The Chrome project announced that they will be dropping support for H264. Given Google prior statements about open video codecs, its not unexpected. I also doesn't affect me given that I don't use Chrome (although it might affect a lot of sites that now have to consider if they want to encode with WebM and keep the two versions, or just redirect people to Flash video versions with the single H264 source), but it makes me wonder about the browser interaction with the operating system he runs on.
Why do browsers have to distribute codecs at all? Most operating systems already have a video API: Windows has it, Mac OS X has it, and Linux has several although GStreamer seems to be (from a Linux Desktop outsider point of view) pretty standard.
So why not use them? After all, I can buy the codecs I want if I wanted it for them, and have all my apps gain support for it.
But browsers don't seem to take that route, they don't seem to use the operating system at all for a lot of things, specially codecs. They bundle their own. This even applies to internet plugins now, with Chrome bundling Flash Player.
These moves are being sold as either "support the open X movement" (replace X with a proprietary technology), or "guaranteeing updates in the name of security".
Now, nobody in their right mind can argue against this, right? I mean having open alternatives to proprietary/closed versions of software parts is a good thing, it is a required thing, and we should thank Google for investing on some of them like WebM. Competition is required for the advancement of technology in general.
And we also know that most users don't update their systems, but we all get to pay the price of increasing levels of spam and virus.
But doing all of this inside the browser also goes against personal choice and it is a egoistic self-centered position. With the classic operating system middleware, I can install components at that level that all apps benefit. I can update my Flash Player and all apps, either browsers or RSS readers with Web views built-in, will benefit. Or if I install a WebM codec for my operating system, all the apps that use the OS video layer immediately get support for it. Not so with the current browser approach. We read stuff like "we update your Flash plugin so that you are always safe" and then I use another app, running a old version of the plugin and bam, there goes my "security".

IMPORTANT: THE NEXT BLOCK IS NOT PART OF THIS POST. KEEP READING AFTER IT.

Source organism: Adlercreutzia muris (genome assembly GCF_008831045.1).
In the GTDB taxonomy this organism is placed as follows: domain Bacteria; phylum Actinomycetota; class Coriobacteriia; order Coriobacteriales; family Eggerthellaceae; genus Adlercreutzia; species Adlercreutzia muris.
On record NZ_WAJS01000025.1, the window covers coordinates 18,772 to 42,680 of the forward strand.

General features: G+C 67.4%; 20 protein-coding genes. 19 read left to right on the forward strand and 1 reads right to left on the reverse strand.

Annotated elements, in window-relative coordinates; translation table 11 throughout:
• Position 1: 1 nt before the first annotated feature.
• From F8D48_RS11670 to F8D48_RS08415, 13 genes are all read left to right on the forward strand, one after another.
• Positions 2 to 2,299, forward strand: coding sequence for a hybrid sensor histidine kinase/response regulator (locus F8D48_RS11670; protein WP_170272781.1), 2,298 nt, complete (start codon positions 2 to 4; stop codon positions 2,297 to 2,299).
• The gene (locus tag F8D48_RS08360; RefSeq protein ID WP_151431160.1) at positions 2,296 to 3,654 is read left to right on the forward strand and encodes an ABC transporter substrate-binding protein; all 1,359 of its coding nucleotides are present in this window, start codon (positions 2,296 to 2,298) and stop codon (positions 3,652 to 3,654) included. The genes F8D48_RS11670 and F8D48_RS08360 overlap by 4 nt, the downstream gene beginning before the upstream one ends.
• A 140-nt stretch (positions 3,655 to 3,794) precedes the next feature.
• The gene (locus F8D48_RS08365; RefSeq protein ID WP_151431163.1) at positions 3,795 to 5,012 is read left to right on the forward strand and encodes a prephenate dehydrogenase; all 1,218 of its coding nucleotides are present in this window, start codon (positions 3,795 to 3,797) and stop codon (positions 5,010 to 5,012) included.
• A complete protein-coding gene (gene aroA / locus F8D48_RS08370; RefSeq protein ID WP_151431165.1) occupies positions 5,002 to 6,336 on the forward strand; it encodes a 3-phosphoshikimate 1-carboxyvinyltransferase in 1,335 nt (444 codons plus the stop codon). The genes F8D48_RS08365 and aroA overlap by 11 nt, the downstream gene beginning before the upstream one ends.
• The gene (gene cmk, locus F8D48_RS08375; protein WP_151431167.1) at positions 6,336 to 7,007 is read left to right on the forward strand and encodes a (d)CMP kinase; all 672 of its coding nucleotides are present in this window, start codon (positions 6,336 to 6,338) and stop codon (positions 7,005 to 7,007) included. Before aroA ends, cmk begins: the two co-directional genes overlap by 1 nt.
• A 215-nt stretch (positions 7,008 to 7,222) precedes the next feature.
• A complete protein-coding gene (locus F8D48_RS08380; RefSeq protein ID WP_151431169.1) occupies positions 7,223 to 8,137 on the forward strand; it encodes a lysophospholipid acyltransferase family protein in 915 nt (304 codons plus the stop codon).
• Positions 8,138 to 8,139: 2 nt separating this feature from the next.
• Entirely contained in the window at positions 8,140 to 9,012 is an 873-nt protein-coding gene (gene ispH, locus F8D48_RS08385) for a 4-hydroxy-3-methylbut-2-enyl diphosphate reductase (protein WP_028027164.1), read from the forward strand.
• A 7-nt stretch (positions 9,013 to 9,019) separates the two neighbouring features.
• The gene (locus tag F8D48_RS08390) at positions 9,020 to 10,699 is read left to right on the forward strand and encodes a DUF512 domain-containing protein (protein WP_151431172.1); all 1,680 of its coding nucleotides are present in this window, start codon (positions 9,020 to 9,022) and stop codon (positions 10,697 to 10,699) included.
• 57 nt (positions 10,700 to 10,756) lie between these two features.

I partially understand the browser vendors position: they are trying to solve their own support problem. Is much easier to support a application (specially a browser that is installed millions of time each day) if they release their entire world in a single package. No external dependency hell. I do understand this.
But with this decision from browser vendors to lower their support costs, we users loose our freedom of choice. Browser vendors (all of them) end up imposing their views (specially political views in terms of "open" vs "closed" technologies) on all of us. The tool that would enable us to exit the local App chains and level the playing field for all participants on the Open Web is now a political carrot.
I want more open systems, I really do. But I'm not willing to sacrifice my freedom of choice to get them. Freedom of choice means that I can choose proprietary, closed technologies if I want to, either because they are a better fit for my use case, or because I'm used to them, or because they are standard in my current environment.
My initial title for this article was "The tyranny of open" but I don't think we are at that point yet. We are surely on the path though.